Calcium in Vegetables
You may be surprised to learn that there is enough calcium in vegetables to supply all of your daily calcium requirements. The advertising industry has led us all to believe that cow’s milk is the best primary source of this vital element. Not only is this not a fact, but cow’s milk can be linked to a variety of health conditions that include allergies, lactose intolerance, autoimmune disorders, and, ironically, osteoporosis.
Why You Don’t Want Calcium from Cow’s Milk
Most cow’s milk that you buy in the grocery store has been pasteurized. Even some so-called organic milk brands are pasteurized, which in my opinion, defeats the entire purpose of an organic food product. The reason why pasteurization is such an undesirable practice is because it creates calcium carbonate within the milk. Calcium carbonate is basically the same thing as chalk, and without a chelating agent, cannot be absorbed directly by the body. Instead, the body must draw calcium from bones to assist in absorbing the material. When too much calcium is leached out of bones, it can contribute to the rise of osteoporosis.
Another reason why calcium in vegetables is preferable to that of cow’s milk is the presence of methionine in milk. This amino acid, in excessive amounts, will make the body acidic. An acidic body pH can also contribute to the leaching of calcium from bones. This defeats the whole purpose of drinking milk for your daily calcium allowance.
Calcium Daily Allowance
This term refers to the amount of calcium that an individual requires. This amount varies per age, and to a certain extent, per gender. Both women and men ages 19-50 require about 1,000 mg of calcium daily. Women over the age of 50 require 1,200 mg of calcium daily. After the age of 70, both men and women require 1,200 mg of calcium each day.
Calcium does 179 things for the human body, so it is something that none of us can do without. Fortunately, there is enough calcium in vegetables to provide any adult, of either gender, or of any age, with her or his daily calcium allowance. The following list shows us how much calcium is present in just one cup of any of the following 10 readily available vegetables that can be purchased from any organic grocery section:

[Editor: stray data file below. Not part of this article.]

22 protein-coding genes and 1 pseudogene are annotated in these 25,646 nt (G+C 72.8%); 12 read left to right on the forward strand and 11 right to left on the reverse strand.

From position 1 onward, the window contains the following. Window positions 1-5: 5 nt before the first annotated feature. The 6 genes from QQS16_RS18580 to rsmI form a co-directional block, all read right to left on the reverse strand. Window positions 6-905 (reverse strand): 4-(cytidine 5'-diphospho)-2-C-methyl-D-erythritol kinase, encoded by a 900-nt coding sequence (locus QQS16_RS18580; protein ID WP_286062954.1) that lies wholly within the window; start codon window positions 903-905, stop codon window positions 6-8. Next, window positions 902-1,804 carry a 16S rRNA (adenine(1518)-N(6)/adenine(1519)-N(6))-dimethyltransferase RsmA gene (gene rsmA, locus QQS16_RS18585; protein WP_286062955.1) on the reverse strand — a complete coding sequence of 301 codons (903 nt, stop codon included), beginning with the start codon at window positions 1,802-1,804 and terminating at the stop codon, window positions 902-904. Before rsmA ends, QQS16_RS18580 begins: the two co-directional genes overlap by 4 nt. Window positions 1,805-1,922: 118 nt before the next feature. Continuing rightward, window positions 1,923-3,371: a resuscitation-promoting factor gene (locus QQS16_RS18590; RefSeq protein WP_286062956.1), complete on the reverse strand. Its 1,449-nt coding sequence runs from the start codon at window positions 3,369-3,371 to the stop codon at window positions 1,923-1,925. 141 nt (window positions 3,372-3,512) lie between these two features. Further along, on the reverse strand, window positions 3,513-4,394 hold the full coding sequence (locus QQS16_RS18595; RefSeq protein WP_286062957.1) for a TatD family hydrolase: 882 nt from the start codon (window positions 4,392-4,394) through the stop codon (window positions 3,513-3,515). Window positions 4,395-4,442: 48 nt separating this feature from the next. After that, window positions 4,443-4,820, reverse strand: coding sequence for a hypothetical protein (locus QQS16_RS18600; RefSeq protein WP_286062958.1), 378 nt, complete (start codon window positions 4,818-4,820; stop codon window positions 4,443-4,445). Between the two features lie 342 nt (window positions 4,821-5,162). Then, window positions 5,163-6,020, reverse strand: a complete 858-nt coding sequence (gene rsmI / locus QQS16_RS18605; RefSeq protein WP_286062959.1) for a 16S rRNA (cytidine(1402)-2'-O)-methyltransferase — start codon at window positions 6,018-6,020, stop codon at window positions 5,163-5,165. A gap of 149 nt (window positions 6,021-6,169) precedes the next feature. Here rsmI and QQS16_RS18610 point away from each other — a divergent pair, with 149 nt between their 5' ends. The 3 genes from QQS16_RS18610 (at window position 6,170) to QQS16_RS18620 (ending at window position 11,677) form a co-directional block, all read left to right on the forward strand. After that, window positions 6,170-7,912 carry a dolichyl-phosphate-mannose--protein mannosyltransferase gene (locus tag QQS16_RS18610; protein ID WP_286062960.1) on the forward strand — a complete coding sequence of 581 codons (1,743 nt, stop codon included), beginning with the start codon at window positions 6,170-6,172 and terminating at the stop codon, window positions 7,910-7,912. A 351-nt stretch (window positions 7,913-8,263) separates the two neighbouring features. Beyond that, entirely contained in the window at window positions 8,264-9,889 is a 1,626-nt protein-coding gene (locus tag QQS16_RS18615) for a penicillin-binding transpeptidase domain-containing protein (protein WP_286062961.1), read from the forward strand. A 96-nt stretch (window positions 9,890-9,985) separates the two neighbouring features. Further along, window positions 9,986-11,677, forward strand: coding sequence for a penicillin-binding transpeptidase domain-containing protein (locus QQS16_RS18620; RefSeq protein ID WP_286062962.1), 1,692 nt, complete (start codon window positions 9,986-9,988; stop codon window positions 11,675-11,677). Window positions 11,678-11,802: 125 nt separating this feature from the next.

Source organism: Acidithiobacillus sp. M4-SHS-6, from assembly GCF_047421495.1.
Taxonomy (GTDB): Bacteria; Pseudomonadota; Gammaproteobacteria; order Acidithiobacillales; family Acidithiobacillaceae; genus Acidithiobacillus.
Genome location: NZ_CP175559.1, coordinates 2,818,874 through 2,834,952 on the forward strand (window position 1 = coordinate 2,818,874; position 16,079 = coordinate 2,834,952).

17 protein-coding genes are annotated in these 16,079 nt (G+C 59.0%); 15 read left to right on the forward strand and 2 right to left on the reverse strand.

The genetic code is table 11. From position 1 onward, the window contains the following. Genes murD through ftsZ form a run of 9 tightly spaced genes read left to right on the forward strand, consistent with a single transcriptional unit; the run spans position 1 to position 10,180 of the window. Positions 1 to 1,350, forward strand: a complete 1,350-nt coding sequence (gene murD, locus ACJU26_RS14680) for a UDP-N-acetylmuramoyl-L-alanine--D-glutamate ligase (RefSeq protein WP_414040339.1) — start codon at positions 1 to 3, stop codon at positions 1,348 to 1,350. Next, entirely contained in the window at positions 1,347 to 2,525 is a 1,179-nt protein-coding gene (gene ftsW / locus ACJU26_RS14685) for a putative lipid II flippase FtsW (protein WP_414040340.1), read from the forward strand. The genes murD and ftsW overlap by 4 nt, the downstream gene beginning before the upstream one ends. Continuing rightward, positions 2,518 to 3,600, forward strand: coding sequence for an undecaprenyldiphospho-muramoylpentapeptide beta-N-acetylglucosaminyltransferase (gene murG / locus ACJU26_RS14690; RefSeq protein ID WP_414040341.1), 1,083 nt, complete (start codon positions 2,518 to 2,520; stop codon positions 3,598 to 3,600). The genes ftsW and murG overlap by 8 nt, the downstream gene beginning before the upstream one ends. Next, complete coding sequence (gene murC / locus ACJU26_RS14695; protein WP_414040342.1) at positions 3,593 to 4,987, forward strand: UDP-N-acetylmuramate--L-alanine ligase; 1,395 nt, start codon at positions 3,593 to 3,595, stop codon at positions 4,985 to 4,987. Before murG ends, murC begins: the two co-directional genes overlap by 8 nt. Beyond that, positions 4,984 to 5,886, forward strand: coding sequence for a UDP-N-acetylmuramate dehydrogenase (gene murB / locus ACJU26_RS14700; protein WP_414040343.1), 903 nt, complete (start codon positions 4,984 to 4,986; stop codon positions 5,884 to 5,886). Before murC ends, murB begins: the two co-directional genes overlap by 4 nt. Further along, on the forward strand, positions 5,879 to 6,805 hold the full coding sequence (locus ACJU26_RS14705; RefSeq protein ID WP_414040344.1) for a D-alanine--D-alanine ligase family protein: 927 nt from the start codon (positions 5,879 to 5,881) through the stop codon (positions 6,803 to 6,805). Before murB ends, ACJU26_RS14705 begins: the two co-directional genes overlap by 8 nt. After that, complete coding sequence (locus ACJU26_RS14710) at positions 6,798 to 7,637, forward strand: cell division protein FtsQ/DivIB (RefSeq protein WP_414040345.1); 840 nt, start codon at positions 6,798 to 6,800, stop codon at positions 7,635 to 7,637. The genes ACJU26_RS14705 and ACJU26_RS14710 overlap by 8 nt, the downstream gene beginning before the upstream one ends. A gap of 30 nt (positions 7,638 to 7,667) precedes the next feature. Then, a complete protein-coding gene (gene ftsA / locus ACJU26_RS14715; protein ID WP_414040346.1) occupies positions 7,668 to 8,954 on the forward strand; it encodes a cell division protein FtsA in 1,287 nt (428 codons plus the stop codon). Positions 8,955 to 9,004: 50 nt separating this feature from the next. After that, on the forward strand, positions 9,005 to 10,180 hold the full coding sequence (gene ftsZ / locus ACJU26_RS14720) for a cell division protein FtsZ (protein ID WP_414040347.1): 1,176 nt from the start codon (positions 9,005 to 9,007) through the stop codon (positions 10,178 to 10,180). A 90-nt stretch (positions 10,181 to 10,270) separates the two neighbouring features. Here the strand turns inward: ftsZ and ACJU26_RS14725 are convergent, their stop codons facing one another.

- Raw Kale – 137 mg
- Collard Greens – 357 mg
- Turnip Greens – 105mg
- Garlic – 246mg
- Arugula – 32mg
- Rapini, (Broccoli Rabe) – 516mg (a cup of milk has 300 mg by comparison)
- Mustard Greens – 152mg
- Sun Dried Tomatoes – 59mg
- Raw Spinach – 30 mg
- Okra – 177mg
There is also calcium present in vegetables raw broccoli, sweet potatoes, lettuce, and cabbage—just to name a few. There are several fruits that also contain calcium, chief of which is the apple, which offers a number of other health benefits to the body and is quite possibly one of the best fruits you can eat.
It is also important for us to note that agribusiness has depleted the soil on our world. As a result, the amount of calcium in vegetables and many fruits has diminished over the past 5 decades. While organic growing processes has helped to offset this decrease to some degree, we recommend that people enhance their diet with an all-natural, calcium orotate supplement to make certain that they get all the calcium they require.
-Dr. Edward F. Group III, DC, ND, DACBN, DABFM
- Non-Dairy Sources of Calcium, http://www.ellenskitchen.com/faqs/calcium.html
- Ursula Moon, CALCIUM IN VEGETABLES & FRUITS, http://www.livestrong.com/article/260867-calcium-in-vegetables-fruits/
- Aureau Walding, ADULTS REQUIRE HOW MUCH CALCIUM?, http://www.livestrong.com/article/525826-adults-require-how-much-calcium
- Milk Information Web Site, Why Does Calcium Leave our Bones from Drinking Calcium Rich Milk?, http://milk.elehost.com/html/why_does_calcuim_leave_the_bon.html
- WHAT IS CALCIUM?, http://www.uswellnessmeats.com/Calcium_Myth_and_Facts.pdf